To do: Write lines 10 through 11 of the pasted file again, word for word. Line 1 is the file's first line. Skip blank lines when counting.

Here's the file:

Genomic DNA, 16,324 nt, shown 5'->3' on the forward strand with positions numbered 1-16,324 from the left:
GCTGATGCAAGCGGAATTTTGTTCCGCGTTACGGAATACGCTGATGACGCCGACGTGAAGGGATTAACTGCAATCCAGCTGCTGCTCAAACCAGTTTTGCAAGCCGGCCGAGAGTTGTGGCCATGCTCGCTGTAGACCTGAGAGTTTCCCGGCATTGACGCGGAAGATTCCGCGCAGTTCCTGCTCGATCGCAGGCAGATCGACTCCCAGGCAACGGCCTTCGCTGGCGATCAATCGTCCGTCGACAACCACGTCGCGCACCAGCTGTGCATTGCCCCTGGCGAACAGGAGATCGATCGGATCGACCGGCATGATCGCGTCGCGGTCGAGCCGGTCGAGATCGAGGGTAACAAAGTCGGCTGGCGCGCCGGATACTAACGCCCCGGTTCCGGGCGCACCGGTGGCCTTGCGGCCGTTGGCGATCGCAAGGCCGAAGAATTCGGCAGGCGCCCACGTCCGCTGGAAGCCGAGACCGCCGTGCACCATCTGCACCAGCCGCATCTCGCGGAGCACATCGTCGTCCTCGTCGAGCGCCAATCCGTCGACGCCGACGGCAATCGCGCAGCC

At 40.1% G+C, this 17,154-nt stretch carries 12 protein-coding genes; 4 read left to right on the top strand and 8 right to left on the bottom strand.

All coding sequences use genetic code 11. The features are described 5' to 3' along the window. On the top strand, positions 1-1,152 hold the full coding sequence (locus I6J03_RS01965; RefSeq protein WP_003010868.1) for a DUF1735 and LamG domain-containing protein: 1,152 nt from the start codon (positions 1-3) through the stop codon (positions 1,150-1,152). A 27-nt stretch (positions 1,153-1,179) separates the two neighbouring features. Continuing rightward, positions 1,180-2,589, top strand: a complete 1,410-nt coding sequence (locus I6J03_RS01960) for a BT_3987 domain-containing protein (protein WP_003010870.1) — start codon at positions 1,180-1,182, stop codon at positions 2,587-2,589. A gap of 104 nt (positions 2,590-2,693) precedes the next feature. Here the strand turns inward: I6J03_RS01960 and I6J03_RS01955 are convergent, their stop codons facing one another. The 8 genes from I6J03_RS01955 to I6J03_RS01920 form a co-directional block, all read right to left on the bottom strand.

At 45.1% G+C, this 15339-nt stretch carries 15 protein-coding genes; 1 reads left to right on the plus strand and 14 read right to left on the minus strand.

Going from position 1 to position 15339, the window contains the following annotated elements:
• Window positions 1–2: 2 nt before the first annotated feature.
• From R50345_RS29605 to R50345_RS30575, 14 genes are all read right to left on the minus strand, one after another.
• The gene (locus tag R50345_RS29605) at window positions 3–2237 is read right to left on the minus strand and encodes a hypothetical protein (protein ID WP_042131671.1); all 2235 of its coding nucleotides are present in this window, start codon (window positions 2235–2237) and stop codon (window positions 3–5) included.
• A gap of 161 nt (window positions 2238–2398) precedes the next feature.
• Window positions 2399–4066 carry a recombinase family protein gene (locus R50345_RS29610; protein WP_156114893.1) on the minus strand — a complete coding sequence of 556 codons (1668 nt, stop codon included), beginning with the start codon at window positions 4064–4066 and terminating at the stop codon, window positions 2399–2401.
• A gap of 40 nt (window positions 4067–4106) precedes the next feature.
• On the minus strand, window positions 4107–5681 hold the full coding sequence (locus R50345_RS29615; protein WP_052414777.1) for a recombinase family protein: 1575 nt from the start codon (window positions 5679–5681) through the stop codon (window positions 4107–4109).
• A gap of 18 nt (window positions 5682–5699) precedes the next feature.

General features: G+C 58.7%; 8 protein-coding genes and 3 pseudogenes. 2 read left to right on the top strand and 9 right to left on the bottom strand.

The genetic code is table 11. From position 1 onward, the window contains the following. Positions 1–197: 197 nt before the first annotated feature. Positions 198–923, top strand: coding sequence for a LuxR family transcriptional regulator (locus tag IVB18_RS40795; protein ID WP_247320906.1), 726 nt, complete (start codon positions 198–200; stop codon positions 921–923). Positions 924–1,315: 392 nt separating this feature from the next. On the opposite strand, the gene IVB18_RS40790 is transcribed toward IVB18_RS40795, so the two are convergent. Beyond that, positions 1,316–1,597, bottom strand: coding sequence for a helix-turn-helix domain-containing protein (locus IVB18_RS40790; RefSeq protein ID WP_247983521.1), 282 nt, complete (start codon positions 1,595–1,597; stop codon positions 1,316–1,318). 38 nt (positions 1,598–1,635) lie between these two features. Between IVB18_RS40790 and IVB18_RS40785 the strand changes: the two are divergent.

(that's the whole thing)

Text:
• A gap of 161 nt (window positions 2238–2398) precedes the next feature.
• Window positions 2399–4066 carry a recombinase family protein gene (locus R50345_RS29610; protein WP_156114893.1) on the minus strand — a complete coding sequence of 556 codons (1668 nt, stop codon included), beginning with the start codon at window positions 4064–4066 and terminating at the stop codon, window positions 2399–2401.